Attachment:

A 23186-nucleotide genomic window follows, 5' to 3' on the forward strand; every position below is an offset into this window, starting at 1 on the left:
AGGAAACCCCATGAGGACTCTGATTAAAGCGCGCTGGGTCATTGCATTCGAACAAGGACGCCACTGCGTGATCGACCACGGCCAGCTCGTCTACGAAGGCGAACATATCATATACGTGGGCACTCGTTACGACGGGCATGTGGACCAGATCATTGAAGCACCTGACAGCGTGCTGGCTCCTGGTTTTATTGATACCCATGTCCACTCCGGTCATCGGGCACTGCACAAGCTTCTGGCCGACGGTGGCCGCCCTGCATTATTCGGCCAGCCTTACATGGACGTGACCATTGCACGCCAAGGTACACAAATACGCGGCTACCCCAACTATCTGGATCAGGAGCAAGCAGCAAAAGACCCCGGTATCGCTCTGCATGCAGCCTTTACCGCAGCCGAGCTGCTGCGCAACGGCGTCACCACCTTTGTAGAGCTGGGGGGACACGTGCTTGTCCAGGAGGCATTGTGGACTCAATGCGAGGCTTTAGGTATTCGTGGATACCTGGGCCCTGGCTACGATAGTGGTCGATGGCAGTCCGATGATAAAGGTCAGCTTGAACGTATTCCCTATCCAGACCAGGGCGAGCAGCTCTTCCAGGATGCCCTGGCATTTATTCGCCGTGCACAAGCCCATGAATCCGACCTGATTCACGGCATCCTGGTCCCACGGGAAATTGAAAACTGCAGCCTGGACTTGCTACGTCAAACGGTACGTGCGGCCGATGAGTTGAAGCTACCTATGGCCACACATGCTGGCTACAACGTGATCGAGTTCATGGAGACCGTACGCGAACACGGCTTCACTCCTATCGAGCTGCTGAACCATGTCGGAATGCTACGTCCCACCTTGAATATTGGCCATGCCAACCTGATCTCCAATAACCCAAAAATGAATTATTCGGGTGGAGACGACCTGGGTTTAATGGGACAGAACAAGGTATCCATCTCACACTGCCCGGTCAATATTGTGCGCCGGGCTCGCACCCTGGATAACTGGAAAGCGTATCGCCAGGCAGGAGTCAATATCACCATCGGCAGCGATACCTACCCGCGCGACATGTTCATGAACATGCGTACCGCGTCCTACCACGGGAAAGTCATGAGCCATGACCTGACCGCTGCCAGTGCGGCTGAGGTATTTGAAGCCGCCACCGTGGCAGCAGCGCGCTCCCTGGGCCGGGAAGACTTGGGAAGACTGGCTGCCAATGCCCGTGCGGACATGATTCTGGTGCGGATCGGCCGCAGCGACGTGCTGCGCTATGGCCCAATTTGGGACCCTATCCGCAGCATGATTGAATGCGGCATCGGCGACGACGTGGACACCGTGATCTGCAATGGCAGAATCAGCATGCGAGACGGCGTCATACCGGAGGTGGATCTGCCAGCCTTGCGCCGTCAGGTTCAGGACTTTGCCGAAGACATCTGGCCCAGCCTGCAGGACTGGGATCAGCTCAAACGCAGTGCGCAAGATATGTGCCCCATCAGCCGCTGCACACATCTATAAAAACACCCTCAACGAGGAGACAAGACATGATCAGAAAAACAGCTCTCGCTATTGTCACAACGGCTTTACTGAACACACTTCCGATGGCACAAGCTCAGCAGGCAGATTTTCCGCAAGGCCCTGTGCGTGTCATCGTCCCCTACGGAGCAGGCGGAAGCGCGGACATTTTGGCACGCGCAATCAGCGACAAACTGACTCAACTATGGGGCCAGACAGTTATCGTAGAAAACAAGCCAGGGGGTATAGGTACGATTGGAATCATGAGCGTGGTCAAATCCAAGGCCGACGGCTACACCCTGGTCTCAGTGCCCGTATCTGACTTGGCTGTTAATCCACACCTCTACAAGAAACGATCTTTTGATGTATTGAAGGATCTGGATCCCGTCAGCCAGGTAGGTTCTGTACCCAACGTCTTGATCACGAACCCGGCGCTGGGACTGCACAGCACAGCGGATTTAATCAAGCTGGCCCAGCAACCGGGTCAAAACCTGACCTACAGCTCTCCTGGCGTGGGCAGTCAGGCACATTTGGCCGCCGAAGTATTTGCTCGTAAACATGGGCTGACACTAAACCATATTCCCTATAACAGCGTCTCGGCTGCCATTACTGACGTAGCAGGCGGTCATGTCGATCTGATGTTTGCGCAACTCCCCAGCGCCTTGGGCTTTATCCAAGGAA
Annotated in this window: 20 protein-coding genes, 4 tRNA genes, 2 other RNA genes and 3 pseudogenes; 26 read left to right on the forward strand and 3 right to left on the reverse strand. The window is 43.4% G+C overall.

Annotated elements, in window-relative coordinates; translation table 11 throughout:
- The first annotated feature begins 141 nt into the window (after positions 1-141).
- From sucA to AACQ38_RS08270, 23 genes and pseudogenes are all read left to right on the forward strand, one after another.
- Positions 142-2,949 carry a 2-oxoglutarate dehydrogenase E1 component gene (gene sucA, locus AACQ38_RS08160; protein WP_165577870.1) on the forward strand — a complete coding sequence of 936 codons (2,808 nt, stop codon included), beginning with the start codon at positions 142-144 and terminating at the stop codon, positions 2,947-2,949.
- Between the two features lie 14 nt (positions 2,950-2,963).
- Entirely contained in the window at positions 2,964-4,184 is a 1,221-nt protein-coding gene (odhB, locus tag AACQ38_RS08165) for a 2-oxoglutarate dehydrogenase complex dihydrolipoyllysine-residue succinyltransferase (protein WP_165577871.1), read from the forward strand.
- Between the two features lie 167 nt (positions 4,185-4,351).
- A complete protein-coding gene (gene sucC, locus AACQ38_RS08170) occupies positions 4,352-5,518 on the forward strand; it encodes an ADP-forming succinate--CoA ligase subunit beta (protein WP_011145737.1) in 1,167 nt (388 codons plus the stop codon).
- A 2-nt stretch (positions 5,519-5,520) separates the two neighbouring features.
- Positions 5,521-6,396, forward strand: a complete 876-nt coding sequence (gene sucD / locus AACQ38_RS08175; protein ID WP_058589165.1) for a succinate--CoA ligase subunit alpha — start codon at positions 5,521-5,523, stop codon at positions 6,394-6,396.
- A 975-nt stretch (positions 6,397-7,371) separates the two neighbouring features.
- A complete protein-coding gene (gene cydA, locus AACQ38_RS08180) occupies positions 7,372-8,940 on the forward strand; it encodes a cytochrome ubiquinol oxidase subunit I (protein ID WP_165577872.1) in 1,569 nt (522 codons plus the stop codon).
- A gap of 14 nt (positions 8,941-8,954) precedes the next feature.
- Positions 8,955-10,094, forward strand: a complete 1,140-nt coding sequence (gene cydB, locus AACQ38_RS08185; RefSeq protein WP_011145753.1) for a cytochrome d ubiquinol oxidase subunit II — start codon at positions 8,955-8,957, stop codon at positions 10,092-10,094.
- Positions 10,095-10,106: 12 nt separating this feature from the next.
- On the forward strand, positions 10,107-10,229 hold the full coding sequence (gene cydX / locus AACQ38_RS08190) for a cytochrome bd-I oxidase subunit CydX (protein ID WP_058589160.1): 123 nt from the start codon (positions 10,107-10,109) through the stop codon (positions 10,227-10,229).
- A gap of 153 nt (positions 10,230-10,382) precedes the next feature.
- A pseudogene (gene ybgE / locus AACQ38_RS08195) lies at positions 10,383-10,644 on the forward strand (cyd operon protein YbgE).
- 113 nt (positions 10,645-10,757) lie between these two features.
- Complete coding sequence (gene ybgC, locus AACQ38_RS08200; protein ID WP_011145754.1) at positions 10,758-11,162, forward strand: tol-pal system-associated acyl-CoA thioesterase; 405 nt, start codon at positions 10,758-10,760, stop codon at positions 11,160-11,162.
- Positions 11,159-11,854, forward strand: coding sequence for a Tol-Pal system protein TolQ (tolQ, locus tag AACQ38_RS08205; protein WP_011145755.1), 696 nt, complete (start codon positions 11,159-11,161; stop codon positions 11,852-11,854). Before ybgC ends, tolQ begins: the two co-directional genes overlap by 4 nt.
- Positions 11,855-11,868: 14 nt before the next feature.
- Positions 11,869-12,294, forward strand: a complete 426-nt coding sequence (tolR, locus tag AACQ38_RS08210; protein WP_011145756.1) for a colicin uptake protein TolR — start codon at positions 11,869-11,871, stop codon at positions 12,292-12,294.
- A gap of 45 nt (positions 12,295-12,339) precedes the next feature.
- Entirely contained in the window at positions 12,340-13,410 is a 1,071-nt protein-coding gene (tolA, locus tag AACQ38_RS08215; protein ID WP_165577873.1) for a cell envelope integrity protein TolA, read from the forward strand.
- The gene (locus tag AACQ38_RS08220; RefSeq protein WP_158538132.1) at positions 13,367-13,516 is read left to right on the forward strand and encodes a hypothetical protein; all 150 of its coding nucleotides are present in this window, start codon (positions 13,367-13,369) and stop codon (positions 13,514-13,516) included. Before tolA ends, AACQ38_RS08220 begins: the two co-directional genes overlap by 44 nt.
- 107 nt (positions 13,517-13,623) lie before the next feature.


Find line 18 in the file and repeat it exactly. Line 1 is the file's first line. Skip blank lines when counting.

- Positions 10,095-10,106: 12 nt separating this feature from the next.